‘Stop flexing your roots, man’: Reconversion strategies, consecrated heretics and the violence of UK first-wave punk
The article assesses how the reshaping of the habitus of UK punk’s original working-class and lower-middle-class practitioners framed their investment in this heavily mediated popular music culture. A reshaping that facilitated an increased reflexivity in these more socially mobile subjects. This is achieved by drawing on both published testimonies and the author’s own empirical research into how former first-wave punks now read their earlier practice. In recognizing first-wave punk’s initial status as a heterodox cultural formation, discursively defined by the modernist aesthetic it laid claim to and by the violence attributed to it in media representations, the article examines the degree to which its practitioners challenged orthodoxy in their desire to consecrate a new field of cultural practice, with its attendant forms of capital. By drawing on a Bourdieusian conceptual framework, the article demonstrates how first-wave punk derived its affective energy from working-class cultures and predicated this modernist aesthetic on the symbolic value it selectively extracted from them. In undertaking such an account, the article suggests that the violence of first-wave punk, symbolic and physical in form, was symptomatic of the divergent classed habitus of its practitioners. It concludes by arguing that in this respect, punk’s opening up of radical space might be read in a more ambivalent light than has hitherto been the case.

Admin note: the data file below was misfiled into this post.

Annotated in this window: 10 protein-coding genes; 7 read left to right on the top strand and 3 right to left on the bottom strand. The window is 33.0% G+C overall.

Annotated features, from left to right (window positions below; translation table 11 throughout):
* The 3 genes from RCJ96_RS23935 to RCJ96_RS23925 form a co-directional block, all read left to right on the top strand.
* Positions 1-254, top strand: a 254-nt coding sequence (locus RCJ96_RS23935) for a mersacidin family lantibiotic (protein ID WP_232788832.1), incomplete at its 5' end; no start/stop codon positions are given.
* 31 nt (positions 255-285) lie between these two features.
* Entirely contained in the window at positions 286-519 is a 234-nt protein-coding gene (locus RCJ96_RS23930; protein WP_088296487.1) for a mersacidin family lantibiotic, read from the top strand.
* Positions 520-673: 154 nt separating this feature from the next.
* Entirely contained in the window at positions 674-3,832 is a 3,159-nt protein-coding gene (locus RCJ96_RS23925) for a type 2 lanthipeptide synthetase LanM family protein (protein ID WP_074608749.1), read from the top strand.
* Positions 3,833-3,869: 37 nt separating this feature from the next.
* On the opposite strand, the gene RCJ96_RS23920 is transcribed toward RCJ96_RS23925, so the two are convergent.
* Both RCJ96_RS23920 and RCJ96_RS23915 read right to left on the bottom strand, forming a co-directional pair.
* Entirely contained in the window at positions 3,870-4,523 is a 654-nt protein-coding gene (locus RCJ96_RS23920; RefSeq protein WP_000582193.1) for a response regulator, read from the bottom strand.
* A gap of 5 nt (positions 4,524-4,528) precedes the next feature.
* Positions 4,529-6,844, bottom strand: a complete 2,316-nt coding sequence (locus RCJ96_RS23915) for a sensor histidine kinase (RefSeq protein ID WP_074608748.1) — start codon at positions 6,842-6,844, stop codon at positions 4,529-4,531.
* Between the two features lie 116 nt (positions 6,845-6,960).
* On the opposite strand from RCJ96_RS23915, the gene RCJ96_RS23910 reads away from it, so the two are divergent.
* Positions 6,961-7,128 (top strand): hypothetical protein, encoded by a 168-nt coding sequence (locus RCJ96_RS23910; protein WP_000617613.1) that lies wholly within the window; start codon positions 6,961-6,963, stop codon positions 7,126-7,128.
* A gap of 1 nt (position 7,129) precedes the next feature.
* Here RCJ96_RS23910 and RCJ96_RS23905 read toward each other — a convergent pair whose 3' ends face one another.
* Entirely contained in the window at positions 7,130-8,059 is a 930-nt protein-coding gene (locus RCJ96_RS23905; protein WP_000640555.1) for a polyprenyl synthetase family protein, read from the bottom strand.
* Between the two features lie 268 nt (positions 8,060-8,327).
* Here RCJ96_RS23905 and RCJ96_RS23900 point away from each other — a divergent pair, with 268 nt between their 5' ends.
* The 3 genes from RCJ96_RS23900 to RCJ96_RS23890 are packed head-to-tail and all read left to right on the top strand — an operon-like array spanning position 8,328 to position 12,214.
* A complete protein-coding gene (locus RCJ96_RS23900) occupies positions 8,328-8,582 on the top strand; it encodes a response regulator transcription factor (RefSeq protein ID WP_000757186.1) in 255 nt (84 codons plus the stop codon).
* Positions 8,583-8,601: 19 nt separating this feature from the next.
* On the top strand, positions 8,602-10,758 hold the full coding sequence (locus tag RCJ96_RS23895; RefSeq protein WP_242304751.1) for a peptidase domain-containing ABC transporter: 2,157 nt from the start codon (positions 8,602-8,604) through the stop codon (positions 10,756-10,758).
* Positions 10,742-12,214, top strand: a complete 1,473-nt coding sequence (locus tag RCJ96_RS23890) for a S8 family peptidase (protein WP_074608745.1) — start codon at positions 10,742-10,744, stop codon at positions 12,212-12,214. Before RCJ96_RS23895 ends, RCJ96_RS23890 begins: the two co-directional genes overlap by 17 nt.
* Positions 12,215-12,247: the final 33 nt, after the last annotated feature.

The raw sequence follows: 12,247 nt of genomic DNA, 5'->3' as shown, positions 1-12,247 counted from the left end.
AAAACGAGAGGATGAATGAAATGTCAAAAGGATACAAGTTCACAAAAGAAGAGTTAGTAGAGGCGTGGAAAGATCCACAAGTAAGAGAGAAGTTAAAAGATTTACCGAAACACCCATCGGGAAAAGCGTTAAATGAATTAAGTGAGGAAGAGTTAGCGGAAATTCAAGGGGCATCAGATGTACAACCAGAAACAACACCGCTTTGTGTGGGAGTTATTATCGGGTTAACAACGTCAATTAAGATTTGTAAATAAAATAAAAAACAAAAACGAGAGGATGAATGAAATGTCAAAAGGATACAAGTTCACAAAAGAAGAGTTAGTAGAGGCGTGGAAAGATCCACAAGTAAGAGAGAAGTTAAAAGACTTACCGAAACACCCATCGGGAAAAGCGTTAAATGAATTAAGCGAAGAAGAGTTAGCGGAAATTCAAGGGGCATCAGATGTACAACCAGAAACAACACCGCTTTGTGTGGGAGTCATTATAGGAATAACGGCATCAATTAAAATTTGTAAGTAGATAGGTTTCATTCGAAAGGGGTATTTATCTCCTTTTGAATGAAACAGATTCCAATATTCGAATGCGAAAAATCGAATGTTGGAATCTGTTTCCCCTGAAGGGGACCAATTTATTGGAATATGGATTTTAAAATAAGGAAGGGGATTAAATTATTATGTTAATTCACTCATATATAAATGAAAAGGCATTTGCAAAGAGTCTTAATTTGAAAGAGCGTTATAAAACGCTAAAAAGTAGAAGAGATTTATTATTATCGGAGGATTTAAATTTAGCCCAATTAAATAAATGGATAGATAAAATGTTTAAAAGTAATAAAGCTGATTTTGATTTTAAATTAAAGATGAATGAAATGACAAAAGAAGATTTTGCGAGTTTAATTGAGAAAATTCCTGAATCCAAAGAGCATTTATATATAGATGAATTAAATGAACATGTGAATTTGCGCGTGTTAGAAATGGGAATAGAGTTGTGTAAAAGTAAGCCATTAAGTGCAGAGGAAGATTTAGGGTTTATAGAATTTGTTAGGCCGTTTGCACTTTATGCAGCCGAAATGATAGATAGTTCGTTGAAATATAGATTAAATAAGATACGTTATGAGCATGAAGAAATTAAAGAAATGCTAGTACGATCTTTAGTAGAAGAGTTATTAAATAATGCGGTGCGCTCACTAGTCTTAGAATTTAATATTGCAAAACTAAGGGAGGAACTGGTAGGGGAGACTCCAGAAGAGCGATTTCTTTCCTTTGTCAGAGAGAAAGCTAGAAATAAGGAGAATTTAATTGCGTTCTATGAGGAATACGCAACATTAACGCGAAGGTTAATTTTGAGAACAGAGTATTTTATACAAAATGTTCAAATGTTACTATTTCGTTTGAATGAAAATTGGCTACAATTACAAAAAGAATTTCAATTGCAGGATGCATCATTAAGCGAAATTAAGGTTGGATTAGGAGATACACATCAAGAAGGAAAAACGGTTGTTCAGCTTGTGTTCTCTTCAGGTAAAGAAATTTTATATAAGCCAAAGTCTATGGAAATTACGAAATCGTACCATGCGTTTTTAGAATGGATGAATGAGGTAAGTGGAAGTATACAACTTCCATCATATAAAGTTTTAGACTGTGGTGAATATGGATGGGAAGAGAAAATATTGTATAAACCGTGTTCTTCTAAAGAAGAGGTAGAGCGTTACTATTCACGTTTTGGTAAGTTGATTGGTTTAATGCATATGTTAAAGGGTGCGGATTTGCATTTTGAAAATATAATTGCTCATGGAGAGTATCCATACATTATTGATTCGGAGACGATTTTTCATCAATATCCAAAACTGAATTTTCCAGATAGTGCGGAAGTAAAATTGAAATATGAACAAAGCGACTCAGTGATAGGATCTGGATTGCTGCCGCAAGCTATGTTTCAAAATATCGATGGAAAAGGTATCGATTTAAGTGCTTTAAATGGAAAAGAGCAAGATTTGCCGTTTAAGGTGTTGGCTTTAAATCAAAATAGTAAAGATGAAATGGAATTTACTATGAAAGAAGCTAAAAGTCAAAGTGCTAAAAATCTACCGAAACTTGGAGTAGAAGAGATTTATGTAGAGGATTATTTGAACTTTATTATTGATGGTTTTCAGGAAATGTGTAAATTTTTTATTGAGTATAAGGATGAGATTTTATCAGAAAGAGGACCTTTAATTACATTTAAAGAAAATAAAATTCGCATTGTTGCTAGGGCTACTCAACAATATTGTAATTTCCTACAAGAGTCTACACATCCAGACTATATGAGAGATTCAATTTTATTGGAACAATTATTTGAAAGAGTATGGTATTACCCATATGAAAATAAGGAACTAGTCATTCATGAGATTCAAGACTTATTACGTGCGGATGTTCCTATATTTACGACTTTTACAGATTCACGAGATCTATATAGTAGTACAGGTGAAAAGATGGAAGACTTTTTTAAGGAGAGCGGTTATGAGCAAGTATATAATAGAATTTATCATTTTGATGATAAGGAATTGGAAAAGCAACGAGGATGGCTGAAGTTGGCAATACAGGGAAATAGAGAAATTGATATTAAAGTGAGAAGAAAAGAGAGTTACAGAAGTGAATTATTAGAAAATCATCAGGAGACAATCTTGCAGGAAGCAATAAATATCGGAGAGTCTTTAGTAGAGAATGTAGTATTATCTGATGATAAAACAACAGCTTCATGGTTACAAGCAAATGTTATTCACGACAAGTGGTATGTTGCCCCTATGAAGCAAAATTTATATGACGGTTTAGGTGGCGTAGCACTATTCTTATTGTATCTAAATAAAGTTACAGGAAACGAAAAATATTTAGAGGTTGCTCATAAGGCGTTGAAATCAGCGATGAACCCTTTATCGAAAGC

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Document Type: Research Article
Affiliations: University of East London
Publication date: April 1, 2014
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